# Visibility Rules #

Lua is a lexically scoped language. The scope of a local variable begins at the first statement after its declaration and lasts until the last non-void statement of the innermost block that includes the declaration. Consider the following example:

``````     x = 10                -- global variable
do                    -- new block
local x = x         -- new 'x', with value 10
print(x)            --> 10
x = x+1
do                  -- another block
local x = x+1     -- another 'x'
print(x)          --> 12
end
print(x)            --> 11
end
print(x)              --> 10  (the global one)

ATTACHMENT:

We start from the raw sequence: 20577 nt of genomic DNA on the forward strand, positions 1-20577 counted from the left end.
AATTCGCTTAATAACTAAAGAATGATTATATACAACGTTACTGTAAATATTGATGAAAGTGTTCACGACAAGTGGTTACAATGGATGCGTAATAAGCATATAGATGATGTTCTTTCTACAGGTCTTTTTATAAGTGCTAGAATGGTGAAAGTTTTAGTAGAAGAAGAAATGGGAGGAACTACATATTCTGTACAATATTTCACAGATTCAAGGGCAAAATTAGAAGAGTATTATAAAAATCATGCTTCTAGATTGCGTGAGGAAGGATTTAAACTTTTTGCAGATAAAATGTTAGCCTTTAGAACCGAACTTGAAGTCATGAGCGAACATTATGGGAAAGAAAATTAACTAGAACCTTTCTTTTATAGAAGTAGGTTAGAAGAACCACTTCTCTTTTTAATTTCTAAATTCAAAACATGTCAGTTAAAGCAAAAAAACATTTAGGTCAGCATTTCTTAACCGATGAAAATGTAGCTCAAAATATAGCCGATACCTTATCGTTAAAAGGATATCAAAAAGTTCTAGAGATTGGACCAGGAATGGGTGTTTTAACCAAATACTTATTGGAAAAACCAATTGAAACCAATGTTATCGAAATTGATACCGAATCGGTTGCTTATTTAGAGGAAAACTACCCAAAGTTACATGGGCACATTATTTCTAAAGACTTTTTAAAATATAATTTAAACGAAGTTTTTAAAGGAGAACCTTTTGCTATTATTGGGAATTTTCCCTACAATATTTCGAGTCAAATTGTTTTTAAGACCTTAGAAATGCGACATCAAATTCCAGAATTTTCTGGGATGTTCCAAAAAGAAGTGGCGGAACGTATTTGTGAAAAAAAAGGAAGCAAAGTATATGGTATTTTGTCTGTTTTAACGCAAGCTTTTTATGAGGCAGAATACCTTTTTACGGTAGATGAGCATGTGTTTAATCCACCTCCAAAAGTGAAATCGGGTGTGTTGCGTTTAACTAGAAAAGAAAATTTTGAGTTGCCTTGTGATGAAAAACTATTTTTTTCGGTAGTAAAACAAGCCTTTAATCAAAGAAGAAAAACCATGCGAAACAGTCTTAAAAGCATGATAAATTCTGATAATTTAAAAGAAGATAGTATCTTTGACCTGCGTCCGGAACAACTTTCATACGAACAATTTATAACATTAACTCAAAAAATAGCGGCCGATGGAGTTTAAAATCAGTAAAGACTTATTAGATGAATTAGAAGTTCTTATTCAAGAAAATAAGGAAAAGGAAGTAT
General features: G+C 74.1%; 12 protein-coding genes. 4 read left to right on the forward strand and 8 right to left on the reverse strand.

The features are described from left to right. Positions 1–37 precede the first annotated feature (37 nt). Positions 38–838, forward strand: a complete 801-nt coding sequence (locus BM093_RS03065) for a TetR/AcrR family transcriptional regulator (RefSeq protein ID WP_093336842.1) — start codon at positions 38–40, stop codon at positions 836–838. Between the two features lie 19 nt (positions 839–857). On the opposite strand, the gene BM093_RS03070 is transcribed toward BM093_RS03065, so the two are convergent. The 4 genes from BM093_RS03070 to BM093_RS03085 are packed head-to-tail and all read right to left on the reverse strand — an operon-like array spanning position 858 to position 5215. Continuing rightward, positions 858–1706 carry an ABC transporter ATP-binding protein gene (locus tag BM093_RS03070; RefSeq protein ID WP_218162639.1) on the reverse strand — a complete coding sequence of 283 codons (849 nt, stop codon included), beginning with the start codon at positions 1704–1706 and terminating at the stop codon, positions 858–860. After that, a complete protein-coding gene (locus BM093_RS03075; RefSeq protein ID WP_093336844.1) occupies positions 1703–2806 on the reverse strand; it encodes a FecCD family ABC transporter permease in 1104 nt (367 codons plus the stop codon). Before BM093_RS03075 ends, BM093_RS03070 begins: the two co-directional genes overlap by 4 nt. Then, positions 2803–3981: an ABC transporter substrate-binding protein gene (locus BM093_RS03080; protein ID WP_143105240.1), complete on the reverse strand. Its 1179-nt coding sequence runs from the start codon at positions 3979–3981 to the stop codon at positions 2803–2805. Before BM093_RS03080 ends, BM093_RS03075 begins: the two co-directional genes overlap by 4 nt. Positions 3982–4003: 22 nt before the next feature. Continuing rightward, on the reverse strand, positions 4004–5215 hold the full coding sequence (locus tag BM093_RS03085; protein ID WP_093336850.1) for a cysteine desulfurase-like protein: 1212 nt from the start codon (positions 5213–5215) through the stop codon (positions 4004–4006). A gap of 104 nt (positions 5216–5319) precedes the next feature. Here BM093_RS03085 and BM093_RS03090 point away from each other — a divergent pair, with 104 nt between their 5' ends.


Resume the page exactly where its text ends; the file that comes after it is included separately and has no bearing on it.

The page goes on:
``````

Notice that, in a declaration like `local x = x`, the new `x` being declared is not in scope yet, and so the second `x` refers to the outside variable.

Because of the lexical scoping rules, local variables can be freely accessed by functions defined inside their scope. A local variable used by an inner function is called an upvalue (or external local variable, or simply external variable) inside the inner function.

Notice that each execution of a local statement defines new local variables. Consider the following example:

``````     a = {}
local x = 20
for i = 1, 10 do
local y = 0
a[i] = function () y = y + 1; return x + y end
end
``````

The loop creates ten closures (that is, ten instances of the anonymous function). Each of these closures uses a different `y` variable, while all of them share the same `x`.